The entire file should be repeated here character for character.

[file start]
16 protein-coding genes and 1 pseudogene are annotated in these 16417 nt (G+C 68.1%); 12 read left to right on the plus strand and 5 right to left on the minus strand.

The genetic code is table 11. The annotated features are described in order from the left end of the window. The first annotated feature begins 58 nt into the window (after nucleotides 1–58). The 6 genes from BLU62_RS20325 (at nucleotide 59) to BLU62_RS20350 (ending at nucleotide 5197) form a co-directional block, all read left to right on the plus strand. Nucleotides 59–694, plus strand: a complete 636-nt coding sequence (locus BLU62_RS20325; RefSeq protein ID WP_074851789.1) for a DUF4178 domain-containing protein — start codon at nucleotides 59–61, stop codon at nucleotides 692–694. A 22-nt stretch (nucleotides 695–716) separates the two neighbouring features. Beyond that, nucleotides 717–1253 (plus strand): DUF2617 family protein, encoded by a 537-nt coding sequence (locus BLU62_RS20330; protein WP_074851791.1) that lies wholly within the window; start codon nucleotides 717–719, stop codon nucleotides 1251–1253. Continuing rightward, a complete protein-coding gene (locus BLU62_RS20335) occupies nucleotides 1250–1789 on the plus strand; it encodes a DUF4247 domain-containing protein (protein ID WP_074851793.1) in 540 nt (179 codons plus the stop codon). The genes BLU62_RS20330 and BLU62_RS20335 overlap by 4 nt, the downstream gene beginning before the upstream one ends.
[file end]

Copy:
16 protein-coding genes and 1 pseudogene are annotated in these 16417 nt (G+C 68.1%); 12 read left to right on the plus strand and 5 right to left on the minus strand.

The genetic code is table 11. The annotated features are described in order from the left end of the window. The first annotated feature begins 58 nt into the window (after nucleotides 1–58). The 6 genes from BLU62_RS20325 (at nucleotide 59) to BLU62_RS20350 (ending at nucleotide 5197) form a co-directional block, all read left to right on the plus strand. Nucleotides 59–694, plus strand: a complete 636-nt coding sequence (locus BLU62_RS20325; RefSeq protein ID WP_074851789.1) for a DUF4178 domain-containing protein — start codon at nucleotides 59–61, stop codon at nucleotides 692–694. A 22-nt stretch (nucleotides 695–716) separates the two neighbouring features. Beyond that, nucleotides 717–1253 (plus strand): DUF2617 family protein, encoded by a 537-nt coding sequence (locus BLU62_RS20330; protein WP_074851791.1) that lies wholly within the window; start codon nucleotides 717–719, stop codon nucleotides 1251–1253. Continuing rightward, a complete protein-coding gene (locus BLU62_RS20335) occupies nucleotides 1250–1789 on the plus strand; it encodes a DUF4247 domain-containing protein (protein ID WP_074851793.1) in 540 nt (179 codons plus the stop codon). The genes BLU62_RS20330 and BLU62_RS20335 overlap by 4 nt, the downstream gene beginning before the upstream one ends.